Molecular Tailoring: An Art of the Possible for Ab Initio Treatment of Large Molecules and Molecular Clusters

  • Anuja P. Rahalkar
  • Sachin D. Yeole
  • V. Ganesh
  • Shridhar R. GadreEmail author
Part of the Challenges and Advances in Computational Chemistry and Physics book series (COCH, volume 13)


Divide-and-conquer (DC) type methods are being actively developed in order to break the bottleneck of high scaling order of ab initio calculations of large molecules. Molecular Tailoring Approach (MTA) is one of such early attempts, which scissors the parent molecular system into subsystems (fragments). The properties of these subsystems are stitched back in order to estimate those for the parent system. Inclusion-exclusion principle from set theory is incorporated into MTA, which allows accurate estimation of electronic energy, energy-gradients and Hessian. This Chapter summarizes the algorithm, equations as well as basic parameters for obtaining an optimal fragmentation for a given molecule. The fragmentation in MTA is exclusively based on distance-criterion allowing its application to a general class of molecules. Further, the versatility of this method with respect to the level of theory [Hartree-Fock (HF) method, Møller-Plesset second order perturbation theory (MP2) and Density Functional Theory (DFT)] as well as the basis set is illustrated. Apart from earlier benchmarks, a few new test cases including geometry optimization of variety of molecules, benzene clusters, polyaromatic hydrocarbons, metal cluster and a protein with charged centers are presented in this Chapter.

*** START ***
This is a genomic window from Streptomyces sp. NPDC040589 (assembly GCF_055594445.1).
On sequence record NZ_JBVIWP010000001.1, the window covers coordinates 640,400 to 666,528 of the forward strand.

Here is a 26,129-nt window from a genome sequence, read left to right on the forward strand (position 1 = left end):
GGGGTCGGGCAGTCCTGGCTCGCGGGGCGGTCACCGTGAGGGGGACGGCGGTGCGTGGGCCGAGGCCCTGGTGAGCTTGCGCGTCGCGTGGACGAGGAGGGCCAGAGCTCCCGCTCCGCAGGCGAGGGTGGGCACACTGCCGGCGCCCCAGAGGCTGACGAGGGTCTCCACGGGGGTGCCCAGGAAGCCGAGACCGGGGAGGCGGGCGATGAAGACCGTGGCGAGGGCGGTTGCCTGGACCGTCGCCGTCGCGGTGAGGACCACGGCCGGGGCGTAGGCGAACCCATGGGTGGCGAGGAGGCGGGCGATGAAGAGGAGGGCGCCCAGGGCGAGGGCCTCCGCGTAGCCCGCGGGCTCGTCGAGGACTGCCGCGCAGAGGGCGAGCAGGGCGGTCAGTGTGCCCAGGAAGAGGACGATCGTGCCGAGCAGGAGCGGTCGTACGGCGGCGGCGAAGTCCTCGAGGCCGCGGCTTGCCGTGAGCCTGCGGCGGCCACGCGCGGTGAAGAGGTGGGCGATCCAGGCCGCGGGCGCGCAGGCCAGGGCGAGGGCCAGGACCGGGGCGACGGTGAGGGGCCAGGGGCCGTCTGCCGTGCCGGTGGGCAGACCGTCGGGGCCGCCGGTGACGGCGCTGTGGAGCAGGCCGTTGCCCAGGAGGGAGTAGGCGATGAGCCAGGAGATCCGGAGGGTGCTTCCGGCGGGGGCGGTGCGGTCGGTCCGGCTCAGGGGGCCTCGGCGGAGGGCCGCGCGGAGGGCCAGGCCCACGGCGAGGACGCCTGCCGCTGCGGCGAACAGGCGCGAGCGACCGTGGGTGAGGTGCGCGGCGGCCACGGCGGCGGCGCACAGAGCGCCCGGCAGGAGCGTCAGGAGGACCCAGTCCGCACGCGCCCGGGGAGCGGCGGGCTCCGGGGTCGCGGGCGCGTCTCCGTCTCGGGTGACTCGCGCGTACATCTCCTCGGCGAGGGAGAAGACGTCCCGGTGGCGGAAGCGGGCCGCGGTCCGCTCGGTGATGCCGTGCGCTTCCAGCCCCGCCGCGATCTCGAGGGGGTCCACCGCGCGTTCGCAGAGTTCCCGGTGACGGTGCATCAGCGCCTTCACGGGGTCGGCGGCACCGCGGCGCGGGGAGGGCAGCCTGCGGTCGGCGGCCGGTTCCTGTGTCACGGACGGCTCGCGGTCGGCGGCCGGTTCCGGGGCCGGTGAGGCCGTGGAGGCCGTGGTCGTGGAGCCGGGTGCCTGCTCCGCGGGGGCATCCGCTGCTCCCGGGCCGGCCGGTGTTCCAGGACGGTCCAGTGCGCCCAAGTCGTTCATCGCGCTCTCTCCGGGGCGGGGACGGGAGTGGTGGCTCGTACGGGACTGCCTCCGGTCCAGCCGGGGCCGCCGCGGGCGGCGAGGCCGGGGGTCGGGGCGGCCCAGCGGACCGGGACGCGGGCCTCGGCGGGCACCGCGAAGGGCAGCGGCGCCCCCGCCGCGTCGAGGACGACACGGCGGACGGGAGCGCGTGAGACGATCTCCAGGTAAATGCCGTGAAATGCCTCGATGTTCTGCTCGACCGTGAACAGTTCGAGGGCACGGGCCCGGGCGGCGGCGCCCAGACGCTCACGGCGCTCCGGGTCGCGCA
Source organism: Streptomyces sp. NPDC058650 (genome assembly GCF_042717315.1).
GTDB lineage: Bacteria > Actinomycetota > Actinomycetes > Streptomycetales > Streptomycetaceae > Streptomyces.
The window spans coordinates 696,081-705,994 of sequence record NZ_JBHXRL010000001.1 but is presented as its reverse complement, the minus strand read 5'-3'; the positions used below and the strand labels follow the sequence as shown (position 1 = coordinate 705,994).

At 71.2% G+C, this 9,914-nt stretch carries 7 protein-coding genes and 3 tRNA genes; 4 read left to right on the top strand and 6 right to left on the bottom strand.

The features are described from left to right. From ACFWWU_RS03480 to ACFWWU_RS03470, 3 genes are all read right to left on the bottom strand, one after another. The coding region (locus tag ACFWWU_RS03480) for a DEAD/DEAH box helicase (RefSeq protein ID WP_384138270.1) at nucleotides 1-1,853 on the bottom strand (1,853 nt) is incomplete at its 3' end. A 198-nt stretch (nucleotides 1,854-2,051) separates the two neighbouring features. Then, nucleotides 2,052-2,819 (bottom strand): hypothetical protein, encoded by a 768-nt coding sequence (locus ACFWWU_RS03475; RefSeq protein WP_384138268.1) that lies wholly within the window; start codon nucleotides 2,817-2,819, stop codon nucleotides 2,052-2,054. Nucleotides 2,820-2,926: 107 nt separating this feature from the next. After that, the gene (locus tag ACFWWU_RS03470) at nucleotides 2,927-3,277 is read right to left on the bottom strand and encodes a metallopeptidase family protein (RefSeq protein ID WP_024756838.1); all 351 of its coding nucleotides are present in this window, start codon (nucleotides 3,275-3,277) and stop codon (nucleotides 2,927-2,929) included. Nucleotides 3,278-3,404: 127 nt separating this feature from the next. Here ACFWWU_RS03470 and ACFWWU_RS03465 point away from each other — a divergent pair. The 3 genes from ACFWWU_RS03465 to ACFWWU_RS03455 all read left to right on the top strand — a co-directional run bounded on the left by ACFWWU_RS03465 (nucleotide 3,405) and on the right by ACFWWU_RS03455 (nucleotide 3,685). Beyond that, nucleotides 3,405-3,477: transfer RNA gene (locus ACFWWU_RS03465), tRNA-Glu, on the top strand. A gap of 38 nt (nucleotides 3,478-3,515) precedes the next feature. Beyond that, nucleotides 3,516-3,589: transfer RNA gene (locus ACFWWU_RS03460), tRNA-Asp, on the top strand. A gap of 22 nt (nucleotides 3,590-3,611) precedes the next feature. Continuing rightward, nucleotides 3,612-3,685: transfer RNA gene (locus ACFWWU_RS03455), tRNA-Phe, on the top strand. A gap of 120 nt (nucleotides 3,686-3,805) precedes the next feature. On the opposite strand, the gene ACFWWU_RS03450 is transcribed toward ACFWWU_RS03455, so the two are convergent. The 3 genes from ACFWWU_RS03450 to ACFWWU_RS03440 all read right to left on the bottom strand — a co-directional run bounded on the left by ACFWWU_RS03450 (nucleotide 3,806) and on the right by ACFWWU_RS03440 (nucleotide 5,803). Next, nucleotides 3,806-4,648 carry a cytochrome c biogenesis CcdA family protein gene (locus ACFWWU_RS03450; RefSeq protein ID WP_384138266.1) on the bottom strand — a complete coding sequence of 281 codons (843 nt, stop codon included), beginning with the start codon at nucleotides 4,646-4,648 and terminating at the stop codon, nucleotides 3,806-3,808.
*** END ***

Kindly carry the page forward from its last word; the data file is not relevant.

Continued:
Molecular tailoring approach (MTA) Linear scaling methods Hartree-Fock (HF) Theory Density functional theory (DFT) Møller-Plesset second order perturbation (MP2) theory π-conjugation Large molecules 



Authors thank the Center for Development of Advanced Computing (C-DAC), Pune; Naval Research Board (NRB), New Delhi and Center for Advanced Studies (CAS) program in Chemistry supported by the University Grants Commission (UGC), New Delhi for financial assistance and computational resource availability. APR is grateful to the Council of Scientific and Industrial Research (CSIR), New Delhi for funding. SRG is thankful to Department of Science and Technology (DST), New Delhi for the award of a J. C. Bose Fellowship to him.


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Copyright information

© Springer Science+Business Media B.V. 2011

Authors and Affiliations

  • Anuja P. Rahalkar
    • 1
    • 2
  • Sachin D. Yeole
    • 1
    • 2
  • V. Ganesh
    • 3
  • Shridhar R. Gadre
    • 1
    • 2
    Email author
  1. 1.Department of ChemistryUniversity of PunePuneIndia
  2. 2.Department of ChemistryIIT KanpurKanpurIndia
  3. 3.Department of Computer ScienceAustralian National UniversityCanberraAustralia

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